Last night's fix was Experiment Perilous, a 1944 Jacques Tourneur movie starring George Brent and Hedy Lamarr. It feels like someone tried to put the contents of a champagne bottle into a soda can. There are teasingly nice elements, and an even more teasing subtextual suggestions, but it's mostly obscured under a stamp of compulsory formula.
One problem easy to point to is casting. According to Wikipedia, Cary Grant was originally meant to play the male lead, Dr. Bailey. This would have improved the picture immensely, not just because Grant was a great and charismatic actor, but also because George Brent is so incredibly dull. Hedy Lamarr gets top billing, but Brent gets a lot more screen time as most of the story is told from the point of view of Dr. Bailey, who finds himself mixed up in the strange, subtly psychological dramas of a rich and powerful New York family.
Bailey really needed the charm of someone like Cary Grant as the story feels rather like the fantasy of a sensitive woman caught in a stifling and frightening domestic life. As the outsider who swoops in to be heroic, Brent is just such a disappointing bowl of oatmeal. Yet, according to Wikipedia, the guy was apparently a very active member of the IRA during the Irish War for Independence. I often think one might find an interesting ratio of how interesting people's lives are to how interesting their artwork is.
I would happily live in a house that finds harmonious decor pairing full plate armour and aquariums. The movie's beautifully shot by Tourneur, his visuals along with aspects of the story early on seemingly setting up for a tale that comments on the nature of women. A minor character, an artist, shows off his recent sculpture representing women in general;
She has snakes for hair, but no-one mentions the word Gorgon or Medusa. Just women. Hedy Lamarr has relatively little screen time at first, but her character's set up like some kind of phantom goddess, as we see her first in a painting, and Bailey's breath is taken away by the painting then by the woman herself.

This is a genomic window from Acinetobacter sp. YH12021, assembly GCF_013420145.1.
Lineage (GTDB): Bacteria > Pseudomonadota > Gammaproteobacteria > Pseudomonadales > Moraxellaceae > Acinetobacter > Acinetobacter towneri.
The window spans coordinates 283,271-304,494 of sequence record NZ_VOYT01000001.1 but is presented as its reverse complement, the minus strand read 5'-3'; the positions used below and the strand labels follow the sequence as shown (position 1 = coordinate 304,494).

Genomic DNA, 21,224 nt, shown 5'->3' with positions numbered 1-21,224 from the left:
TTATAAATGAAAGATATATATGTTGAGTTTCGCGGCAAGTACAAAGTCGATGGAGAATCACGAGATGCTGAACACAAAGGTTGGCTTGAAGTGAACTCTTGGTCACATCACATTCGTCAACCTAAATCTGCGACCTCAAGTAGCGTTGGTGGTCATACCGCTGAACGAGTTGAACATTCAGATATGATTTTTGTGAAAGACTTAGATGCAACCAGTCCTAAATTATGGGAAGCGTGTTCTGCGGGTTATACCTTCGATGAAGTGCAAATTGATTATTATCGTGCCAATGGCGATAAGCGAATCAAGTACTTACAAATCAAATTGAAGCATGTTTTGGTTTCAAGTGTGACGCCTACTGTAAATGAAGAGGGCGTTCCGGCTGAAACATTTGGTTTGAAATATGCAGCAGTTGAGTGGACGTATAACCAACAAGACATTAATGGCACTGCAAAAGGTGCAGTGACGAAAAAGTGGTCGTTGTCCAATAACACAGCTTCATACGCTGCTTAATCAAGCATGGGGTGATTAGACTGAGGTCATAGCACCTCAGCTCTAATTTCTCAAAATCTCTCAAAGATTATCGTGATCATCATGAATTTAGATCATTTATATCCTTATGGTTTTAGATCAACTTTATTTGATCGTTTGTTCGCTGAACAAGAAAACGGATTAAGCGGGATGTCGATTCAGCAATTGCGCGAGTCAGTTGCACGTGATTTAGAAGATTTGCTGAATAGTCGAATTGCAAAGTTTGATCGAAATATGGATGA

He describes her as having something in her eyes, a fatefulness.
And yet, it turns out there's not much to her. She's shown having been plucked as an innocent from a Vermont village by Nick--the villain and her eventual husband. In the centre of the movie is a long sequence showing the details of a biography about Nick written by his sister who describes him as having from a young age an inexplicably sinister quality. Here, again, casting fails the story as Paul Lukas is entirely too dull for this part. We have a man who we see behaving relatively innocently throughout the movie, yet we're supposed to believe people see something strangely wicked in him. I'd have liked perhaps Charles Boyer, Peter Lorre, Vincent Price, Conrad Veidt, or Claude Rains in the role.
Ultimately the movie ends up being about men, or about how men deal with their feelings for women. The women mainly run away, smile, or just hang out while people feel things about them. The ending has a too neat, bad guys lose and good guys win, quality that felt enforced by the studio. It's too bad, because there's a lot of really intriguing beginnings of things in this movie.
Twitter Sonnet #343
Q-tip sunrise prods the dawn's ear canal.
Provolone muscles flex under shag tent.
Anticipatory nostrils recall
Undreamed Windex for distant lovers meant.
The bald reeve dwarf took off his shirt for Cheese.
Pale slices of triumph would not be stopped.
Nor would he the enshrined Shamu appease.
And so on Saltine plains alone he walked.
Dusty dull cotton air breaks for lizards.
Leather wings whip the man over cracker.
Bulging paper snaps the tiny scissors.
Milkweed bows before dragon weed wacker.
Sunflower seeds shine in victory paste.
As the bristles grant brushes hair to taste.